In Five Stars-style politics, nothing is what it seems. The “universal income” is not a universal income; “direct democracy” is not direct democracy, but rather—in the most generous possible interpretation—a video game which tries to simulate it, and their much-vaunted notion of local participation in decision-making is actually stifled under an unassailable principle of vertical hierarchy. Not even the “movement” that gave the Five Star Movement its name can truly call itself a movement. What has taken place in Italy has little in common with the experience of the Spanish indignados, with the Gezi Park protests in Turkey, with Occupy Wall Street—in short, with anything that would actually transform a collective mobilization into a social movement. Such a movement is always and necessarily in immediate friction with the existing legal order and the iniquities that are part of it, and has no qualms about disrupting public order. None of that could be seen in the events, the meet-ups and the rallies that ended up giving birth to the M5S, a party that has gotten an ever-larger presence in the institutions, and which has rallied behind an undisputed “political leader.” It is a party in thrall to a perennial McCarthyism—however, this is less and less due to an obsessive idea of ideological “purity,” and more and more a sign of marching in lockstep with the leaders’ claimed omniscience about who is “colluding with the enemy.”
It is true that many Five Star activists have been sincere participants in real movements, with very different histories and forms of militancy: from Val di Susa to Liguria and Puglia, from the anti-high-speed-rail to the anti-gas pipeline protests and the opposition towards drilling in the Ionian Sea. But the lack of principle displayed and the compromises agreed to by the Five Star Movement on all these issues after joining the government are a clear demonstration of just how little they were tied to these movements, and of how much of their own claims to be a true movement were unserious or self-interested.
Di Maio, in a much-derided but revealing statement reported by the Espresso and other media a few weeks ago, boasted that the M5S brought Italy’s “yellow vests” into the government. However, the truth is that there has been no sign at all in Italy of anything like the “yellow vests”: a radical and generalized social struggle against the economic policies of the government and the executive’s overwhelming power. There has been nothing like that, neither before nor after the “era-defining” political elections of 2018. This type of claim has a long history with the M5S: it often happens that Grillo, followed by the “colonels” of the Movement, tends to proudly put forward the claim that what they actually are is a bulwark against the tide of mass social unrest. If it wasn’t for them—they say—the anger of the people would rise up in some uncontrollable form. In a certain sense, they are right. Grillo and his followers have actually worked as an antidote against the social movements, acting as a neutralizing substitute for the independent grassroots activity and impulse towards conflict that are properly theirs. This neutering has worked so well that it allowed the party led by Di Maio to enter into an alliance with a far right party which aims to guarantee the current order of property ownership and the hierarchy which it implies, without this registering as shocking or leading to a worsening of the state of social conflict in the country.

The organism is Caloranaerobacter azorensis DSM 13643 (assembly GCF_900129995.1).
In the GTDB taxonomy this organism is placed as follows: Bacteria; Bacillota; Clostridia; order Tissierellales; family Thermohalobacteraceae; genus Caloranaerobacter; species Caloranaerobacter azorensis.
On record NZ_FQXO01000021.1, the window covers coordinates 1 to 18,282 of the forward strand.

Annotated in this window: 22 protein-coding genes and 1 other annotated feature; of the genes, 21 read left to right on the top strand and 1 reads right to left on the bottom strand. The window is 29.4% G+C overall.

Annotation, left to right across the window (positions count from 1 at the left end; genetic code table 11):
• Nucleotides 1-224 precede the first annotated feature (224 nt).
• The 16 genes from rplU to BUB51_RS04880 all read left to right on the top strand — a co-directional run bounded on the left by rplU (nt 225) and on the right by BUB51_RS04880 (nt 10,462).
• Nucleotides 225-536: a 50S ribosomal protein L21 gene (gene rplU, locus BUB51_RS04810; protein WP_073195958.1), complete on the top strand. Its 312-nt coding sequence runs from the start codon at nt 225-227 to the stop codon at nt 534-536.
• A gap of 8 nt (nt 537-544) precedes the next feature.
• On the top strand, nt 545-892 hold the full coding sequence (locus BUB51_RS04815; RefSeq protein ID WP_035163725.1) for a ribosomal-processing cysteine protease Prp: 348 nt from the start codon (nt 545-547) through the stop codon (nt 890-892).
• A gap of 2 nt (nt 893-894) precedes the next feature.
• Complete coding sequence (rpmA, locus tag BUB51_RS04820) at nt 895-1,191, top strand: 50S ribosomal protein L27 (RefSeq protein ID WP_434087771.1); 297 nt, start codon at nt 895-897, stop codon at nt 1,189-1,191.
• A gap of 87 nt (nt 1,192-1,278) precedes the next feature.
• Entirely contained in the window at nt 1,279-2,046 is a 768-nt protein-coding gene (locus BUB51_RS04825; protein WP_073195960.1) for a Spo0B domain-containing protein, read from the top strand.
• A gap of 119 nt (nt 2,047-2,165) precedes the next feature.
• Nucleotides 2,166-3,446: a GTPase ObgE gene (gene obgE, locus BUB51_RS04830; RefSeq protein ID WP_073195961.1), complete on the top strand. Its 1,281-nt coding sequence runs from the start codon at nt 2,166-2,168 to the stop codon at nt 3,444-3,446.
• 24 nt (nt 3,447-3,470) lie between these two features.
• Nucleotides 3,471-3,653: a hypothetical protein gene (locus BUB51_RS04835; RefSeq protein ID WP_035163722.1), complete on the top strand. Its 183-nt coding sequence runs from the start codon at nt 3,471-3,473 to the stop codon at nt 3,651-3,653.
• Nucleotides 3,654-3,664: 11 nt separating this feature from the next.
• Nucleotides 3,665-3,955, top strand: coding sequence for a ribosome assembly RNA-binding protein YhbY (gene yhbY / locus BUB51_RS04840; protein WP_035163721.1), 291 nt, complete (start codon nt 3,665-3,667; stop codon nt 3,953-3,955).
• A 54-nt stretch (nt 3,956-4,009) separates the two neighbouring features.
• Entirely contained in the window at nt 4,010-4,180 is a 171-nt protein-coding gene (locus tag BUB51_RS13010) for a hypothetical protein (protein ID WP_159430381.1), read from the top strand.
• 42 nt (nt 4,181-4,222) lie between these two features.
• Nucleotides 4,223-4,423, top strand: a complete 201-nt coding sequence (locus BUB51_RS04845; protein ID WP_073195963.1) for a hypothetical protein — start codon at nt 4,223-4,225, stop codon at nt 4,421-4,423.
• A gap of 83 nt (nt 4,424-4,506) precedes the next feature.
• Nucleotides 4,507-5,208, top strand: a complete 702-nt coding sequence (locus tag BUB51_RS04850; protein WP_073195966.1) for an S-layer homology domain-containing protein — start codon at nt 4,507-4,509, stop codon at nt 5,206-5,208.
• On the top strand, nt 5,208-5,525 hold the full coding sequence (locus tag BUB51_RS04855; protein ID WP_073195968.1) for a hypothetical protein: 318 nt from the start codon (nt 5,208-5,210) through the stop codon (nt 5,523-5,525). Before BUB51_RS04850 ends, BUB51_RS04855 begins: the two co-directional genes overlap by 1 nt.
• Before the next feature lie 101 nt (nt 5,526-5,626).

Now, those who used to call themselves the “bulwark,” more and more worn out by the facts of sharing power, are changing rhetorical strategy and pretending to be, instead, the raging waters they had been supposedly holding back—making like their true place is out there, among the rolling waves. But the yellow vest hastily put on by the M5S’s “political leader” looks no less ridiculous than the firefighter’s uniform worn by Salvini as a propaganda stunt. Compounding the hilarity of the situation, the M5S vice-prime minister has offered the services of the M5S’s Rousseau online platform to the French protesters—as if a movement that relies entirely on itself and on its autonomous status, suspicious of everything and everyone, would willingly trust the Casaleggio IT company with their communications, just because the platform happens to usurp the name of the great French-speaking philosopher from Geneva. Everyone has understood by now—the French government, the German government, policy analysts of all stripes—that the yellow vest movement is different from the nationalist-populisms that have spread widely all over Europe. It is not as much a reaction against the old and outmoded party system, but rather one against what billed itself as a “change government.” There are some elements of similarity with the Italian yellow-green government—for instance, the rhetoric of wanting “a new approach” and the reduction of politics to personalities—while others are clearly different.
While the French movement is a complex case, and it cannot be said to be free of the germs that have led to the outbreak of European national-populist parties across the continent, as a whole, the yellow vest movement seems to be moving in a different direction, in many ways antithetical to these parties. Thus, instead of appeasing the dissatisfied base of the Five Stars, Di Maio’s invoking of the gilets jaunes might actually fan the flames of discontent even higher. If one compares both the form and the substance of the uprising that is happening across the Alps to the uninspiring performance of the Five Stars, the latter will not come out looking good—quite the opposite.
Subscribe To Our Newsletter
Your weekly briefing of progressive news.